Asymmetric Information | Megan McArdle | Quote of the DayYes. But.
From Arnold Kling:
This topic came up at lunch yesterday with Tyler Cowen. Could universities cut costs by firing half of their administrators? [...][...]
In universities, I would argue that the growth in administrators is symptomatic, not an independent cause. The problem is what is known in the software business as scope creep or feature bloat. [...]
Students want their college to be like an all-inclusive resort, with loads of different things for them to do at a nominal cost. But that means more administrators. So does the increasing regulatory burden for liability and discrimination laws: better have a diversity officer, a safety officer, and sexual harassment training, so that you can defend yourself in any sort of lawsuit. HR is getting more complicated every year: probably needs at least a VP-level role. And so on, and so on, and so on . . .
Anyone who works in the private sector can attest that this is not just happening at universities.
We might be able to cut college costs substantially if we slashed administration, but we can't slash the administration.
Administrative costs are up 37% in a decade. It's not like colleges ten years ago didn't have liability or discrimination concerns. I'm pretty sure that when I filed my college applications in 2001, every one of those schools had a diversity officer, a safety officer, a sexual harassment officer, etc. It's not like colleges just discovered they could bundle services together this century. We need to turn back the clocks a decade, not roll slash colleges down to nothing but lecture halls and spartan barracks-like dorms.
If you want to get to the root of this, I think you need to look at the college-as-all-inclusive-resort thing. And more deeply than that: how is it that colleges are able to move further towards resort-mode than they were in 2001? I'd point the finger at open-ended promises by the government to loan out as much money as a kid wants to borrow to study any subject, anywhere they want. That's my go-to answer for most of what ails American higher ed though.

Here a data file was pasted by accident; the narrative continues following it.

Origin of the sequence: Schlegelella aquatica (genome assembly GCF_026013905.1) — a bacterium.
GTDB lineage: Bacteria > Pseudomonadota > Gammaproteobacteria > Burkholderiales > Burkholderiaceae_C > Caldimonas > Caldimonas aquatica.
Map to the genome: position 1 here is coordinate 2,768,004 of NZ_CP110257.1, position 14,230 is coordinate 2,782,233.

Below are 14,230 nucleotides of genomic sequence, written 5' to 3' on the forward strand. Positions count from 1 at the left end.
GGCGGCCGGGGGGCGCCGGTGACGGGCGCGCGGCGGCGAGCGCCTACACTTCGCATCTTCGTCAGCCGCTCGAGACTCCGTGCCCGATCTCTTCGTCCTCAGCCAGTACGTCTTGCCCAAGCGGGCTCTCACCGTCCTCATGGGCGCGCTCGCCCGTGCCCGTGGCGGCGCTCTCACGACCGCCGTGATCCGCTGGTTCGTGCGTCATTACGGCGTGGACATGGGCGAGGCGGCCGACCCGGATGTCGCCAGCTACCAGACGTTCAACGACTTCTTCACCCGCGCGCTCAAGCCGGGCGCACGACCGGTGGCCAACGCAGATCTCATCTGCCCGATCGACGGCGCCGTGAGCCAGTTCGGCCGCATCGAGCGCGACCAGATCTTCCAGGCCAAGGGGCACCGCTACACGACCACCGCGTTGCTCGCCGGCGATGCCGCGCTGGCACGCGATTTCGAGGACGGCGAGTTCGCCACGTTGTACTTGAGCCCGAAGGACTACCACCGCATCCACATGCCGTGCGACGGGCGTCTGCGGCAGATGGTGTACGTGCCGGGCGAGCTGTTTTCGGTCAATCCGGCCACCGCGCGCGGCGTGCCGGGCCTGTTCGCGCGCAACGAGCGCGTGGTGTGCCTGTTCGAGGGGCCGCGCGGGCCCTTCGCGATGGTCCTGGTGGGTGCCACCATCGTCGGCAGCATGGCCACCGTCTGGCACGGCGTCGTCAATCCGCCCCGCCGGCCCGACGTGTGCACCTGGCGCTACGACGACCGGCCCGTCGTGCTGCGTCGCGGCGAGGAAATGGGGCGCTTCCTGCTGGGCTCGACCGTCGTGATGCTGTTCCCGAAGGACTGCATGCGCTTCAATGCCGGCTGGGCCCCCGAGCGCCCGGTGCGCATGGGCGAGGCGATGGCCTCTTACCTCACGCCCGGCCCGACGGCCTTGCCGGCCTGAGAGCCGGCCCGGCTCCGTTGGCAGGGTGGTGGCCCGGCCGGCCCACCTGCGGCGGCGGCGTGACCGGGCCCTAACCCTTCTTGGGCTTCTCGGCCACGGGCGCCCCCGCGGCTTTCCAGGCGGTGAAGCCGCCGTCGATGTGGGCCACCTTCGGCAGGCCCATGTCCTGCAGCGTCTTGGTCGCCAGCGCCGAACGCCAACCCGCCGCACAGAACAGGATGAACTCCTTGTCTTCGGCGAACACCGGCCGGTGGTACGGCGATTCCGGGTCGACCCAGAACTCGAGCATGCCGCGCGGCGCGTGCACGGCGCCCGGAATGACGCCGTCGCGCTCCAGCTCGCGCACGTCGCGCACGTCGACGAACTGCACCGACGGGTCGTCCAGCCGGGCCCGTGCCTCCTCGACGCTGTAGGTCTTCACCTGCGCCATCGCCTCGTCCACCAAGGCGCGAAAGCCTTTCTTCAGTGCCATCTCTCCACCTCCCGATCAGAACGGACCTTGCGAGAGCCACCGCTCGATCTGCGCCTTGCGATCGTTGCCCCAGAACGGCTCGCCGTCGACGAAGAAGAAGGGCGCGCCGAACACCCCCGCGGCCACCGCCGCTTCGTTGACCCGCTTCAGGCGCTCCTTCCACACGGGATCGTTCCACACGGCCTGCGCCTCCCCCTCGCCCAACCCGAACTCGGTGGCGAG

I also want to push back against this comment Kling makes:
I argued that administrators did not just descend on universities like a plague of locusts. In the economy as a whole, the ratio of middle managers to production workers is rising. You can see this by looking at the ratio of white collar workers to production workers in specific industries, such as automobiles.This is true, obviously. College administrators are not marauding Norsemen sailing in to pillage our tuition money.
But the tooth-to-tail ratio has been changing in other industries because how we do work in other industries has changed. Your white-to-blue-collar ratio is going to change in Detroit because you're replaced a lot of the blues with robots. We've swapped stevedores for steel containers and wooden pallets, account clerks with adding machines for Excel spreadsheets. That hasn't happened in higher ed.
An American car factory, or shipping firm, or insurance agency, looks very different than the same enterprise in 1963. But American higher education runs pretty much the same way it did 50 or even 100 years ago, except with a lot more lifestyle bells-and-whistles for students, a lot more administrators, and a lot more debt.
Yes, yes colleges are different now in various ways. But look at it this way: how many man-hours did it take in 1963 to actually assemble the pieces of a car? A lot more than it does now, right? How many man-hours did it take in 1963 to educate a student through eight semesters of college? The actual classroom teaching, grading, lecture prep, &c. I'd wager it's about the same number of hours as it is in 2013. If the actual production hasn't changed, why should we think it's inevitable that the management of that production must change? Why should we expect it to change in the same way it has in industries that have been radically revolutionized?
PS McArdle argues in another post today that reformers will have to try to push down compensation to health care workers because that's where (a big chunk of) the money is. Doesn't the same apply to higher ed adminstrators?
PPS In looking for a chart to illustrate this post I've seen a lot of people give stats about admin costs per student. I'd make the same case against that that Mike Munger made this morning regarding measuring government spending per person. There's no particular reason that administrative costs ought to scale linearly with the number of students. Teaching costs? Sure. More students → more courses → more teachers. But once you have people to oversee your visual identity guide for official communications*